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In my writings and presentations I have frequently highlighted the impact that physical exercise has on our emotional, physical, and cognitive well-being regardless of one’s age. Several of my monthly articles have been devoted to the importance of exercise in our daily lives, and I continue to tweet links to articles that detail the health benefits of engaging in exercise, even for just 20 minutes a day.
As just one example, my September, 2008 website column focused on the then recently published book Spark: The Revolutionary New Science of Exercise and the Brain authored by psychiatrist John Ratey in collaboration with Eric Hagerman. Ratey cited research that clearly demonstrated the ways in which exercise enriches our lives. In one study, the academic performance and emotional moods of high school students were improved when they engaged in aerobic exercise at the beginning of the school day. Ratey observed, “Exercise provides an unparalleled stimulus that creates an environment in which the brain is ready, willing and able to learn.” He viewed exercise as “an indispensable tool for anyone who wants to reach his or her full potential” and extolled its importance from our childhood into our senior years.
Ratey expressed dismay in 2008 that the amount of time allotted for physical education programs had been cut in numerous schools, a situation that has not improved for many students 14 years later. A disconnect seems to exist between the results of studies that indicate the ways in which exercise reinforces academic performance and social-emotional skills and the actual practices in schools in which there is limited opportunity for students to engage in physical exercise. During the first year of the pandemic when a vast number of students experienced remote learning, I recommended during my webinars that parents build in regular exercise at home for their children. I also suggested that they do the same for themselves.
Although the benefits of exercising even 20 minutes a day are well-documented, I have witnessed for years adult patients who neglect exercise at a time when some movement is most urgently required, namely, when they are feeling increasingly stressed. Some described being too tired or depressed to exercise, so that a vicious cycle is set in motion. I always attempted to inform my patients of the healing power of exercise and to help them to implement and maintain an exercise regimen in the face of feeling exhausted and pessimistic.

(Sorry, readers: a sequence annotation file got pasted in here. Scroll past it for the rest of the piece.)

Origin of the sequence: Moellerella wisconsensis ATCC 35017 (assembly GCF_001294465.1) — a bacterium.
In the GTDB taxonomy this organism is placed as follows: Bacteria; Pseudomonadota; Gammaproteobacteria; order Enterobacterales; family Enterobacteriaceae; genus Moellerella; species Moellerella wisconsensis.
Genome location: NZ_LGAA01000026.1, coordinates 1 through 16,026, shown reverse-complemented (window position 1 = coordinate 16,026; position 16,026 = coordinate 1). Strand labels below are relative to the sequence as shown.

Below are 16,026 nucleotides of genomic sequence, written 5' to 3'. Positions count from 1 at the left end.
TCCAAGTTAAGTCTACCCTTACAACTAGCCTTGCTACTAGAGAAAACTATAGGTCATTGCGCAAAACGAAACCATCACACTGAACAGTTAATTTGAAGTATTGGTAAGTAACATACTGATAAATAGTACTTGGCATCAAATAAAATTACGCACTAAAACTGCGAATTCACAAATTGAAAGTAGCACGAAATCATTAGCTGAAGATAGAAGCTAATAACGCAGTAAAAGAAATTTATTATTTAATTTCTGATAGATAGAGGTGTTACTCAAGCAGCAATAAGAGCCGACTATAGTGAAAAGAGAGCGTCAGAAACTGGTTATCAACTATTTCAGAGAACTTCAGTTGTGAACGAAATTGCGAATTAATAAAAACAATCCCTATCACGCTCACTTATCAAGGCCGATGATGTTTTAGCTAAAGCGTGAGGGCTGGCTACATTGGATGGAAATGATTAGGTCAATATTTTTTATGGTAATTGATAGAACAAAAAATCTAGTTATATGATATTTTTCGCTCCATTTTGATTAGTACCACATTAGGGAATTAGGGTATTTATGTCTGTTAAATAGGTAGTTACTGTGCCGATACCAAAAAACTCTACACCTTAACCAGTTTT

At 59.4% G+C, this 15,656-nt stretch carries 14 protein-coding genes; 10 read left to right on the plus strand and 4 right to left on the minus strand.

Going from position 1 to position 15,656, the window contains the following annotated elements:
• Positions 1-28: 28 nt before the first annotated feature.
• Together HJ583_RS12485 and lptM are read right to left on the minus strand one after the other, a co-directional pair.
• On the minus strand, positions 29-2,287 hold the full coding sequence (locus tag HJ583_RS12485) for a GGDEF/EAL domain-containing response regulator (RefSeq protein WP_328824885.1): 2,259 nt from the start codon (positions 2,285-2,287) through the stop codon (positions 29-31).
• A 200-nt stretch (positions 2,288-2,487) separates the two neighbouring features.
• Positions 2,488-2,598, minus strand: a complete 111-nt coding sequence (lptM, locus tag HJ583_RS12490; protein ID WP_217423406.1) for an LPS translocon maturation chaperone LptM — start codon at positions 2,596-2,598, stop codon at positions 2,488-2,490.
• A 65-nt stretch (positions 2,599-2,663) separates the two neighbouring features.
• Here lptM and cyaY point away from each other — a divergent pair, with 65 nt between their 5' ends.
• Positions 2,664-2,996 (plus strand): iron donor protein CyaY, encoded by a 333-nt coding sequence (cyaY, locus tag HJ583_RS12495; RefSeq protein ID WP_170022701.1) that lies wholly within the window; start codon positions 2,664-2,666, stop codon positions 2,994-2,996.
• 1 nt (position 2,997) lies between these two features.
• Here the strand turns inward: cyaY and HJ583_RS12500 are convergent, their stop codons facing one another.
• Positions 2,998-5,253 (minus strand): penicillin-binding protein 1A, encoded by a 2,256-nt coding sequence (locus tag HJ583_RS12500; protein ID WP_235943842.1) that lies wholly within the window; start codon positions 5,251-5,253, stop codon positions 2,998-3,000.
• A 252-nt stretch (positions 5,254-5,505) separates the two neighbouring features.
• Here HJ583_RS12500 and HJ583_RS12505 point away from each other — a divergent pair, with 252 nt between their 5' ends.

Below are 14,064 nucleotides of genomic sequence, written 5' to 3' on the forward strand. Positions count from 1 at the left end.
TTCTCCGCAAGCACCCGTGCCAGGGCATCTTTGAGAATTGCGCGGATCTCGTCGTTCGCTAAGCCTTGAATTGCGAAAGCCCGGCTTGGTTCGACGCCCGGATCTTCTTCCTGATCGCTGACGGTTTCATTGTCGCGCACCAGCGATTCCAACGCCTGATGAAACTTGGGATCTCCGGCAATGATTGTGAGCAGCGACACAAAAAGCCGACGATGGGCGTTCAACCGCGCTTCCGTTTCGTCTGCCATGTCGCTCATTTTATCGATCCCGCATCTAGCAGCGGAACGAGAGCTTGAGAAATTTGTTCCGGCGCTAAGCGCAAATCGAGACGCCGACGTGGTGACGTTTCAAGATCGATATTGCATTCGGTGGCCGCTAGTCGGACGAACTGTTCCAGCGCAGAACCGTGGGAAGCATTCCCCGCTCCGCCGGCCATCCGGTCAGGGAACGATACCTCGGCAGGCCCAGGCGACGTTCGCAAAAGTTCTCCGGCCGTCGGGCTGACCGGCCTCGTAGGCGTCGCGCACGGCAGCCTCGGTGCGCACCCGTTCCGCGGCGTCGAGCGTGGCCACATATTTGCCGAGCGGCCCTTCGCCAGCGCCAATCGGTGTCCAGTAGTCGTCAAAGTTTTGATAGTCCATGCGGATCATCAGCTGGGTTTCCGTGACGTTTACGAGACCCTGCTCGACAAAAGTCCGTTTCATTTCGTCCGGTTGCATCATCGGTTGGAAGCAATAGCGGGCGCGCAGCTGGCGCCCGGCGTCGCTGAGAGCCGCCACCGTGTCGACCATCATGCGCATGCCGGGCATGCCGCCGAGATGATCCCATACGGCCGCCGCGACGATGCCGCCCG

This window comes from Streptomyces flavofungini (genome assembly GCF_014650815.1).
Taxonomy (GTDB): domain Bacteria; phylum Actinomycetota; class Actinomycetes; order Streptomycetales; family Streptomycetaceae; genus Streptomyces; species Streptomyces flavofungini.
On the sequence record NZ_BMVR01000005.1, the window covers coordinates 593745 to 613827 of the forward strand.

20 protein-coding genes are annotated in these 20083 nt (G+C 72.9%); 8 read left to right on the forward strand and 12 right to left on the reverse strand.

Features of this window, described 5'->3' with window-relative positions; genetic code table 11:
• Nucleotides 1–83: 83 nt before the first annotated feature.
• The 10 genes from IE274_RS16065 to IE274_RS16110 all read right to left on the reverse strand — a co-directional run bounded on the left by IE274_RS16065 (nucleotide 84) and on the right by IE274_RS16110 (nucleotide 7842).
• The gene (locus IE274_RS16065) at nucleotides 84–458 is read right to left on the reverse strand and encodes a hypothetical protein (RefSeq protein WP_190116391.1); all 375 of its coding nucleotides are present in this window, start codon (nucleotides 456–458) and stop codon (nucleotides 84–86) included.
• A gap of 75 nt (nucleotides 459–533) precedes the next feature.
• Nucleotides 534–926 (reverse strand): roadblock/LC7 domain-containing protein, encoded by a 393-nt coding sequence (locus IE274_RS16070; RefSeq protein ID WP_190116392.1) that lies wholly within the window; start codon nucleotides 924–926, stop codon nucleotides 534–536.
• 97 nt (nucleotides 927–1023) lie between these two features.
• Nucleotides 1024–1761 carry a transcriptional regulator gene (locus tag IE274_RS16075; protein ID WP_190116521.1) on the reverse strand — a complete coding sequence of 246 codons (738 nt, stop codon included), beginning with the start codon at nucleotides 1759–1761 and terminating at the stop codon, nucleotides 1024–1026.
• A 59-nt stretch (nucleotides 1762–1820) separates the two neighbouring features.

The Benefits of Movement
I recently read an very interesting article “Moving Your Body Is Like a Tune-Up for Your Mind” by Kira Newman that summarizes some of the main points of a new book Move!: The New Science of Body Over Mind by science journalist Caroline Williams.
Newman wrote that Williams, citing the work of neuroscientist Antonio Damasio, believes that “our bodies are constantly processing signals from the world and making adjustments to keep us healthy. At the same time, they’re sending signals to the brain about the state of our bodies. The unconscious messages coming from the body provide not only the basis for the self but also a kind of undercurrent to our consciousness that sets the mood for everything else that happens. . . . In other words, while we may not recognize it, our moods and feelings have a lot to do with how our bodies are functioning—and that’s where movement comes in.”
Newman added that Williams’ new book offers an overview of the ways in which moving our bodies enriches the functioning of our brains, noting that “sitting may be ‘the new smoking,’ but the ills of a sedentary lifestyle aren’t just for physical health.” Sedentary lifestyles are associated with an increased risk for anxiety and depression. “When our brain has no movement to oversee, we suffer. In fact, our brains actually reduce capacity when we’re more inactive, removing cells from areas like the hippocampus. Moving is at the heart of the way we think and feel. If we stay still, our cognitive and emotional abilities become seriously compromised.”
In light of my focus on the concepts of resilience and “personal control,” I was encouraged by several other observations offered by Williams. For instance, “Moving is at the heart of the way we think and feel. If we stay still, our cognitive and emotional abilities become seriously compromised. Having the physical skills to get out of sticky situations makes a big difference in how mentally capable and emotionally resilient we feel as we battle our way through life. . . . In general, the more physical activity you do, the more you’ll tend to have a sense of control over your life.” Without wishing to digress, I should add as someone who also advocates taking as little as 10 minutes a day for meditation, I believe that while movement and exercise are important for our well-being, so too is meditation.
When I’ve discussed the importance of movement and exercise with patients, I find it important to help them establish specific and realistic goals, especially for those who have not engaged in any meaningful exercise for years. An unrealistic goal is likely to result is disappointment and frustration, prompting people to not only disengage from the current activity but to dissuade them from involvement in future exercise as well. In this regard, Steven, a middle-aged man, was referred by his primary care physician for stress and depression; in addition, he had gained a considerable amount of weight during the past five years and had given up physical exercise. As Steven and I began to examine the sources of his stress, he acknowledged that he had to improve his diet and “become more diligent about setting aside a regular time for physical activity.” We considered possible physical activities. Steven, with seemingly little reflection, said he had a plan, that he would begin by jogging five miles at least three times a week. I actually thought he was being somewhat humorous when he stated he would begin by jogging five miles, but then I realized he was serious and not being realistic.